So despite the increased financial risks, the credit markets are offering even more value today. This is true at the market level and is true when credit investors are seeking opportunities that have emerged because of indiscriminate selling over the last week. My fixed income colleagues have a much more constructive view of European banks where the regulatory environment is all-encompassing and where balance sheets are less at risk from rising interest rates. In the intermediate maturity range of the euro investment grade market, yields are approaching 4.5% and average bond prices remain low. We have seen in the past that the Fed does not have the monopoly on liquidity tools – the ECB is well placed to re-start long-term repurchase operations if there are any liquidity issues.
However, the cat is out of the bag on risk
We must be open to the prospect of more evidence of financial instability and contagion risk. Rates have risen a lot and economic growth, while still reasonable, is slowing. The global financial system became awash with liquidity in the 2020-2022 period, and it is not surprising there are risks associated with the management of that liquidity and what happens when it starts to be reduced. Now we are not in a systemic risk position – people are not taking deposits out of the system – but the cat is out of the bag on financial and corporate sector fragilities. For the banks, the issue is where those deposits are, and what the assets are like that back them up. The news overnight was that large US banks have had to put some of their own cash into deposits at another under-pressure bank. Expect to see more policy and industry-wide initiatives to support confidence in the coming weeks. At times, it might seem like the summer of ’08.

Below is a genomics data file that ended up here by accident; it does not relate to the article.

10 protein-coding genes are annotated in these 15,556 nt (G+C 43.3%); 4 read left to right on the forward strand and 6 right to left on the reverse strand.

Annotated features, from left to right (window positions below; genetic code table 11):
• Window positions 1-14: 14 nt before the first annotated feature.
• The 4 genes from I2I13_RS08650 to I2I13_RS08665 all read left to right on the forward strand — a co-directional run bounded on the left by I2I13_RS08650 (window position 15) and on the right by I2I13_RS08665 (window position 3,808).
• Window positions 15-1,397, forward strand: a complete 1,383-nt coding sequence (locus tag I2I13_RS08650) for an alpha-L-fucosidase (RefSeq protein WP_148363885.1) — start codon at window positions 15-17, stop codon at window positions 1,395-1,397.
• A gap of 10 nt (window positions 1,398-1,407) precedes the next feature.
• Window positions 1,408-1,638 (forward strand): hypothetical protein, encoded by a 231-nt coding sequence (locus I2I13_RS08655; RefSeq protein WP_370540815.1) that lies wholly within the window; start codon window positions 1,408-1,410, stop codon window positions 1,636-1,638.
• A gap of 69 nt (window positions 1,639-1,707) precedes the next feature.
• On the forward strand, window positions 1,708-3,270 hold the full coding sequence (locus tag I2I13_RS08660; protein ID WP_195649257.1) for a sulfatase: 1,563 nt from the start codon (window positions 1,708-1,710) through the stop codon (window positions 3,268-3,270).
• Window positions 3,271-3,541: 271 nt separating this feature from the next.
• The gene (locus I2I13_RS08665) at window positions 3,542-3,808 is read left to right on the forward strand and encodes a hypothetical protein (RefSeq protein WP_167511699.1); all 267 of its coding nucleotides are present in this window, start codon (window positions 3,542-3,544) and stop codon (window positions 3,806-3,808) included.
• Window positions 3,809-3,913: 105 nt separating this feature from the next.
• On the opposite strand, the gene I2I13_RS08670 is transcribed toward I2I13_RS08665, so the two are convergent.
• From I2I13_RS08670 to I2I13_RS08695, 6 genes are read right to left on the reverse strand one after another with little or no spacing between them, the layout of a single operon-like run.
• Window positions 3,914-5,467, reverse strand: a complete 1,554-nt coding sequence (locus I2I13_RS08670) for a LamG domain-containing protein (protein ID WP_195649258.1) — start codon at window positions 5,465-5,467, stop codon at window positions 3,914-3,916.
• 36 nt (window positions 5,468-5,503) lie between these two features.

We are focused on the banking sector and its current vulnerabilities. But some of the US banks that have been in the news in the last week have something else in common – exposure to the technology sector. A concentrated exposure through the deposit base or loan portfolio is problematic when the technology sector is itself in recession. Funding for start-ups was a major source of deposit growth at SVB but as the sector faces reduced sales growth, the cash quickly burns as companies need to pay computer programmers’ salaries and other costs. The result will be a more difficult environment to raise venture capital for start-ups in artificial intelligence, health technology and green tech. The large-cap listed technology companies, that tend to have cash, might take advantage of this at some point and start hoovering up early-stage companies to ultimately get a technology advantage and be in a stronger position when the cycle turns. An interesting one to watch.